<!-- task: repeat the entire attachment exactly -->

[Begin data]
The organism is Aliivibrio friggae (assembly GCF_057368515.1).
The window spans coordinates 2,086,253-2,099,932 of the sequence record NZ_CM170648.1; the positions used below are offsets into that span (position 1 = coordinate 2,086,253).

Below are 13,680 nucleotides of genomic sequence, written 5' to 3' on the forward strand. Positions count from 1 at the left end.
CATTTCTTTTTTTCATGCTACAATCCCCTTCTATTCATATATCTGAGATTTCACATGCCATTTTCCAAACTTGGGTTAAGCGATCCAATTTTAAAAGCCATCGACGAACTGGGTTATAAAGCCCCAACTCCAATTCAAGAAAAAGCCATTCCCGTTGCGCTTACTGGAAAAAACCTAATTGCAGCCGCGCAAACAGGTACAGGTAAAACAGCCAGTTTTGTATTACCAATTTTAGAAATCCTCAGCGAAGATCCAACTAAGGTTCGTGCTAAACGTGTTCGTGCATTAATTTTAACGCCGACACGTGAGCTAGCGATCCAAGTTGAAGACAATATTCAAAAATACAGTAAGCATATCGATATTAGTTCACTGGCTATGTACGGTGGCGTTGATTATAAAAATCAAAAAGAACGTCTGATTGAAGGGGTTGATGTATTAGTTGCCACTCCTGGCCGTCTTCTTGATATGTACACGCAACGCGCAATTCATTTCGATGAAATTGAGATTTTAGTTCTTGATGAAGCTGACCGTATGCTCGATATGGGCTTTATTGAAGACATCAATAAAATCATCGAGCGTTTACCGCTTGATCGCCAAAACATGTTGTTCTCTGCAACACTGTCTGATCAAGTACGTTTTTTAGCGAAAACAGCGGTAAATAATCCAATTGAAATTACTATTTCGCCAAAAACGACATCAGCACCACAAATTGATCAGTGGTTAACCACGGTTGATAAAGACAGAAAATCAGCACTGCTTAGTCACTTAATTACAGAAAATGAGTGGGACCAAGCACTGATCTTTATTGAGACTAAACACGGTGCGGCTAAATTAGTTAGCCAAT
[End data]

The organism is Aliivibrio friggae (assembly GCF_057368515.1).
The window spans coordinates 2,086,253-2,099,932 of the sequence record NZ_CM170648.1; the positions used below are offsets into that span (position 1 = coordinate 2,086,253).

Below are 13,680 nucleotides of genomic sequence, written 5' to 3' on the forward strand. Positions count from 1 at the left end.
CATTTCTTTTTTTCATGCTACAATCCCCTTCTATTCATATATCTGAGATTTCACATGCCATTTTCCAAACTTGGGTTAAGCGATCCAATTTTAAAAGCCATCGACGAACTGGGTTATAAAGCCCCAACTCCAATTCAAGAAAAAGCCATTCCCGTTGCGCTTACTGGAAAAAACCTAATTGCAGCCGCGCAAACAGGTACAGGTAAAACAGCCAGTTTTGTATTACCAATTTTAGAAATCCTCAGCGAAGATCCAACTAAGGTTCGTGCTAAACGTGTTCGTGCATTAATTTTAACGCCGACACGTGAGCTAGCGATCCAAGTTGAAGACAATATTCAAAAATACAGTAAGCATATCGATATTAGTTCACTGGCTATGTACGGTGGCGTTGATTATAAAAATCAAAAAGAACGTCTGATTGAAGGGGTTGATGTATTAGTTGCCACTCCTGGCCGTCTTCTTGATATGTACACGCAACGCGCAATTCATTTCGATGAAATTGAGATTTTAGTTCTTGATGAAGCTGACCGTATGCTCGATATGGGCTTTATTGAAGACATCAATAAAATCATCGAGCGTTTACCGCTTGATCGCCAAAACATGTTGTTCTCTGCAACACTGTCTGATCAAGTACGTTTTTTAGCGAAAACAGCGGTAAATAATCCAATTGAAATTACTATTTCGCCAAAAACGACATCAGCACCACAAATTGATCAGTGGTTAACCACGGTTGATAAAGACAGAAAATCAGCACTGCTTAGTCACTTAATTACAGAAAATGAGTGGGACCAAGCACTGATCTTTATTGAGACTAAACACGGTGCGGCTAAATTAGTTAGCCAAT